Snow White: A Tale of Terror

1997

Action / Fantasy / Horror

16
Rotten Tomatoes Critics - Rotten 60%
Rotten Tomatoes Audience - Spilled 56%
IMDb Rating 6.3 10 8581

Synopsis


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July 13, 2016 at 10:53 AM

Director

Cast

Sigourney Weaver as Claudia Hoffman
Monica Keena as Lilli Hoffman
Sam Neill as Frederick Hoffman
Gil Bellows as Will
720p 1080p
752.8 MB
1280*720
English
R
23.976 fps
1hr 40 min
P/S 2 / 8
1.54 GB
1920*1080
English
R
23.976 fps
1hr 40 min
P/S 3 / 10

Movie Reviews

Reviewed by Jonathan Farrugia 8 / 10

Superb adaptation of soapy tale

Although I liked Disney's version of the Snow White tale (and still keep it as the classic example of fairy-tale screen- handling), still I was positively struck with this adaptation. Now here's the version no-one would have dreamed of ever seeing. The all-innocent victimised princess has been turned into a proud little brat who despises her step-mother from the very first time she sees her; the mean, scheming, mirror-gazing step-mother was changed into a lady doing her best to be accepted by her husband's intolerant daughter - only after miscarrying her son does she turn into the stereotype of evil; the adorable seven little dwarfs were metamorphosized into seven miners, some of whom really hate the girl. Best of all the Prince charming has been erased and the silly "Mirror mirror on the wall, who's the fairest of them all?" likewise. Anyway the film is a masterpiece from beginning to end - the highlights being the spells cast by the maddened step-mother. Being a gothic horror movie, it still has some spurts of really dark humour, such as Claudia saying, "Mmmm... Delicious!" when eating the supposedly cooked Lilly; and "I have brought someone to keep you company" (to the crucifix). The on-location shooting is very adequate and the superb performances from everyone make this a movie worth watching and appreciating.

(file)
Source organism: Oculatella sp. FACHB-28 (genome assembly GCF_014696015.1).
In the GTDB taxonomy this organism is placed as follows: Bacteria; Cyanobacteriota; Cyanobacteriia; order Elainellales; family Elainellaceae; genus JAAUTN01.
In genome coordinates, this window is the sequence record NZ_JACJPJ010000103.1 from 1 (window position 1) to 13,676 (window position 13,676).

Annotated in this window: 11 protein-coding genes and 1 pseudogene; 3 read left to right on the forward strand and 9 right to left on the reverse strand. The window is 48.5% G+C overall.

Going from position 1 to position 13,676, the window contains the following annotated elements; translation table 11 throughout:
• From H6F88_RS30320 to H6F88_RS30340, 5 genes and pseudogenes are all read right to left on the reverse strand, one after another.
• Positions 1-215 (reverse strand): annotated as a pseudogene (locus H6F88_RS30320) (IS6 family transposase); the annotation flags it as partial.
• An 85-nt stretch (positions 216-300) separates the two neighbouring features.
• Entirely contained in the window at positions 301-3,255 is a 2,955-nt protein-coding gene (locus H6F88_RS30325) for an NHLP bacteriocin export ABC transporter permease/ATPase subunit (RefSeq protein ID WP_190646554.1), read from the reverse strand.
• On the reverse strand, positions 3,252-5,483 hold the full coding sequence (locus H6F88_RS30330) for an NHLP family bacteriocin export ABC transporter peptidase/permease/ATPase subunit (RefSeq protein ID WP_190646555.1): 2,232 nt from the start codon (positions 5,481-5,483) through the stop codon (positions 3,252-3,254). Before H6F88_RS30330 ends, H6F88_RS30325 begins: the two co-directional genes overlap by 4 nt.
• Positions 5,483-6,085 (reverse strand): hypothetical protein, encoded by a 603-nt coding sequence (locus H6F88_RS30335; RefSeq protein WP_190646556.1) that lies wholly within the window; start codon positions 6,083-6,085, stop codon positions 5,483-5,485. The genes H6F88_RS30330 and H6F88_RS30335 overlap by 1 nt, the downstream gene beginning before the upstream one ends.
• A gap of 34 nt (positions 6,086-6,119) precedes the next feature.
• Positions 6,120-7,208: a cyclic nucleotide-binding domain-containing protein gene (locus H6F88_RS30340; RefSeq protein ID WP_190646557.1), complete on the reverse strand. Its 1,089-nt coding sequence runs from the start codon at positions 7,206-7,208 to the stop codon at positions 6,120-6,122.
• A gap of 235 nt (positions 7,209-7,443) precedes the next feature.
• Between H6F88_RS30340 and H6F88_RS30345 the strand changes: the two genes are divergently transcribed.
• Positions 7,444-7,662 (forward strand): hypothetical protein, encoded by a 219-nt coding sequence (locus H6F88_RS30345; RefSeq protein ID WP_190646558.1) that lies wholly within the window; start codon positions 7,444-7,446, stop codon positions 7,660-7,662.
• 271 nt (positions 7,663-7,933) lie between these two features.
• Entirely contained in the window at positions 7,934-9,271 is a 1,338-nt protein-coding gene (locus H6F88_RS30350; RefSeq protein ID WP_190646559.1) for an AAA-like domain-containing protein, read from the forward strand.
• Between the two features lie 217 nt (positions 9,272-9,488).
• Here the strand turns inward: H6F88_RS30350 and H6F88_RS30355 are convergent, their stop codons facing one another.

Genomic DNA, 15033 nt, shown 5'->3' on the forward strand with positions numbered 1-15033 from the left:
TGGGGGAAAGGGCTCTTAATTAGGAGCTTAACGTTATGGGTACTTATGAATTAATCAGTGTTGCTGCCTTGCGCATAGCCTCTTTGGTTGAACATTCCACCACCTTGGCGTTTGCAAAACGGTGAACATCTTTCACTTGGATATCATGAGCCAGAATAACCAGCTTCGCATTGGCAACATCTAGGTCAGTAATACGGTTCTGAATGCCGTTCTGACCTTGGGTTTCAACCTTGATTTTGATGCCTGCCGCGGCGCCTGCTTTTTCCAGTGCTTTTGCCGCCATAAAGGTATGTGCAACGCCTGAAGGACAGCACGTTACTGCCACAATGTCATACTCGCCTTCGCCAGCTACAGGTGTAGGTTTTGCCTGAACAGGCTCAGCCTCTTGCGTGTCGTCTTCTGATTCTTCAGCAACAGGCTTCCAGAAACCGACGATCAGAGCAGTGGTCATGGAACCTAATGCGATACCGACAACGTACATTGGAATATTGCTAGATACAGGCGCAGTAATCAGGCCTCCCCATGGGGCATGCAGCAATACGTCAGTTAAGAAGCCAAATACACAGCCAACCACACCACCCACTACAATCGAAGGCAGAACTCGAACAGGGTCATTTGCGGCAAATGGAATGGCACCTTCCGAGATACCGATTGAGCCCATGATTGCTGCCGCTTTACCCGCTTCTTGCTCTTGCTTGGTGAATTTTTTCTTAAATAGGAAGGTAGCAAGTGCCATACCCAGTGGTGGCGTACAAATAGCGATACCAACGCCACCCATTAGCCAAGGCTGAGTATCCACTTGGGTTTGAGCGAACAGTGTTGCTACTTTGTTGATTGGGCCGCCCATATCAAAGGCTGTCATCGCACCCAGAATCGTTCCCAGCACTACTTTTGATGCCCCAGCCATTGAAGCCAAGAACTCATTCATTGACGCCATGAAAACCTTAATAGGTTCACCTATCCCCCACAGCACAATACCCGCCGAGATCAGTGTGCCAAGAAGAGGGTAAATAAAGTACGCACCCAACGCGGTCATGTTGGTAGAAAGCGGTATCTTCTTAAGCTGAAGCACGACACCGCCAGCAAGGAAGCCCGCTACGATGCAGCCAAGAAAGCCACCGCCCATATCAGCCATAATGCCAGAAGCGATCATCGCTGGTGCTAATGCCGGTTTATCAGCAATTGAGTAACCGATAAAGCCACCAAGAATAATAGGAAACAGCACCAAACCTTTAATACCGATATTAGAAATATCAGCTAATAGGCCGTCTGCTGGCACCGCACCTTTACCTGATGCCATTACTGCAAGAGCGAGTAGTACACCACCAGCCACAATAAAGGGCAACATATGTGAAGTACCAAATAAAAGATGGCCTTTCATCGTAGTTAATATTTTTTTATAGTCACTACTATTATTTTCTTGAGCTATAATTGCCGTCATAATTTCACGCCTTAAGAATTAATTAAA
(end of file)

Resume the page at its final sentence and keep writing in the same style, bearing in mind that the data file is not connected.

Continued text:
Reviewed by Shooshoo80 7 / 10

Flawed, but still excellent